A film about the making of the greatest film ever made was always going to be a tall order, but David Fincher isn’t one to shy away from a challenge. Six long years since his last feature, 2014’s Gone Girl, Fincher has brought to screen a script penned by his late father, Jack Fincher, charting the career of Citizen Kane screenwriter Herman J Mankiewicz. It’s simultaneously a celebration of the creative process and a condemnation of the corruption which lay beneath Hollywood’s golden age. Shot in sumptuous monochrome by cinematographer Erik Messerschmidt (what a name) and utilising an archaic mono soundtrack, the film is filtered through a reverent nostalgia for the era it depicts, without whitewashing its vices. Critics may quibble about the factual accuracy of its narrative, but Mank joins a pantheon of great movies about the movie business.

6. On The Rocks


Dir. Sofia Coppola

Reuniting director Sofia Coppola with star Bill Murray for the first time since their masterful 2003 collaboration, Lost In Translation, On The Rocks is another delicately incisive and brilliantly funny study of cross-generational understanding. Rashida Jones plays a procrastinating writer who suspects her husband of infidelity and, against her better judgement, enlists her womanising father (Murray) to investigate. Their ensuing misadventures swiftly begin to reveal more about their own relationship than anything the husband may be up to, while Jones and Murray are perfect foils for one another in these central roles. So much of their relationship is revealed through what goes unsaid, as their apparent closeness belies a deeper, obscured estrangement which is slowly interrogated throughout the film. Casting an eye upon the buried insecurities and parental hang-ups to which all of us would rather not admit, On The Rocks is a light yet quietly profound caper on the complexities of family.

5. Portrait of a Lady on Fire


Dir. Céline Sciamma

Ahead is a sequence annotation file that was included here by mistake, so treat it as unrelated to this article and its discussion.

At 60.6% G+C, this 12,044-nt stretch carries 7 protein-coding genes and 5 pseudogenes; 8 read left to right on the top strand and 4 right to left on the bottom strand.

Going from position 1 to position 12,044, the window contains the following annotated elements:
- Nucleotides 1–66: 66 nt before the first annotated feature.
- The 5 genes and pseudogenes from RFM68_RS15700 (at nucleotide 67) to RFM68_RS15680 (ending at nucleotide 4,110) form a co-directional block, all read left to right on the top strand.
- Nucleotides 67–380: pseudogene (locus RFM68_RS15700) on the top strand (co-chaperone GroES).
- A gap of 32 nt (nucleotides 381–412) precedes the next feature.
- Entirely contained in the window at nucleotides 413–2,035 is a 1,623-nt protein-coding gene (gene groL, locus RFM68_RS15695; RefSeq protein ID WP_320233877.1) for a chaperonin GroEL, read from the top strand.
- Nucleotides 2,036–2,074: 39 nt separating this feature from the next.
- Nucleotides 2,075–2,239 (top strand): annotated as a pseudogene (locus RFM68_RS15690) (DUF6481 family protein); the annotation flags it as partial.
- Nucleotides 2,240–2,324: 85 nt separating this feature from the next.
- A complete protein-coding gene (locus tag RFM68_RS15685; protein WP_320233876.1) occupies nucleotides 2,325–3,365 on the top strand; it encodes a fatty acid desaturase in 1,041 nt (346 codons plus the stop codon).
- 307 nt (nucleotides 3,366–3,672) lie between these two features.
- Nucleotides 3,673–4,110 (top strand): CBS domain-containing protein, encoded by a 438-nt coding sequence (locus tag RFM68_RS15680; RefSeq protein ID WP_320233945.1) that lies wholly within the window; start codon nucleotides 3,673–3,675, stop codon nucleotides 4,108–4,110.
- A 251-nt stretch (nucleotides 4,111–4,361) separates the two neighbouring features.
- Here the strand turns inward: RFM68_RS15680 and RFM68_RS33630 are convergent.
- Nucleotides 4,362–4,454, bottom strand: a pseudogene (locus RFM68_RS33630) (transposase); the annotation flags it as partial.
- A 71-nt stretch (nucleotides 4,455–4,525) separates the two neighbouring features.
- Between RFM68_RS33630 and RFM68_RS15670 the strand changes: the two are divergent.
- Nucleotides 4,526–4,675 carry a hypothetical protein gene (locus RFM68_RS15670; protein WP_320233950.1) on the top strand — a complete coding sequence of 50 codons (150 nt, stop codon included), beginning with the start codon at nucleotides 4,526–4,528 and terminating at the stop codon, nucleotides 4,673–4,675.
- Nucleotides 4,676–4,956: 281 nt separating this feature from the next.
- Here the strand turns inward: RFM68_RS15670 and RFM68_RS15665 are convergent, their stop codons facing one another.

It’s difficult to separate Portrait of a Lady on Fire from the circumstances in which I first saw it. Little did I know at the time, it was to be my last experience in a cinema before the oncoming Coronavirus pandemic forced the closure of every screen in the country. The memory of this screening has sustained me throughout the past few months of drought, as Céline Sciamma’s stunning film represents everything I love about the cinematic experience. It’s a tender depiction of a passionate but lamentably fleeting romance between an artist and her subject. Sciamma herself has referred to the film as a “manifesto about the female gaze”, and as such she crafts a refreshingly frank and sympathetic vision of lesbian sexuality. The emotional and physical longing of new love is captured in excruciating intensity, along with the deep and emotionally disfiguring scars which are left by its passing. Bearing the same power of the inclement waves which smash against the rocky, windswept outcrop of the film’s setting, Portrait of a Lady on Fire is an awe-inspiring ode to the overwhelming joys and pains of love, which will you shivering and shell-shocked by the final reel.

4. Mangrove


Dir. Steve McQueen

As the opening gala of the London Film Festival, Mangrove was the showpiece of Steve’s McQueen’s Small Axe anthology. Tracing the Metropolitan Police’s vindictive campaign against Notting Hill’s Mangrove restaurant and it’s owner, Frank Critchlow, the film is an explosively impassioned tour-de-force of a legal drama. Simultaneously the story of a community under siege and of one man’s reluctant charge at the spearhead of a struggle he never wanted to fight, the film vividly captures the cheerful vibrancy and oppressive cruelty that went hand-in-hand for people of colour late 60s/early 70s West London. Amid the typical trappings of the courtroom drama, there are beautifully idiosyncratic touches which bring to mind McQueen’s background as a visual artist, such as the strangely intoxicating visual of a fallen colander ceaselessly rocking back and forth on the floor of a kitchen following a violent police raid. In the same year that Aaron Sorkin’s enjoyable but by-the-numbers Trial of the Chicago 7 resorted to melodramatic monologues and orchestral swells to illustrate it’s righteous outrage, McQueen’s brilliance as a visual storyteller stands alone.

3. Da 5 Bloods


Dir. Spike Lee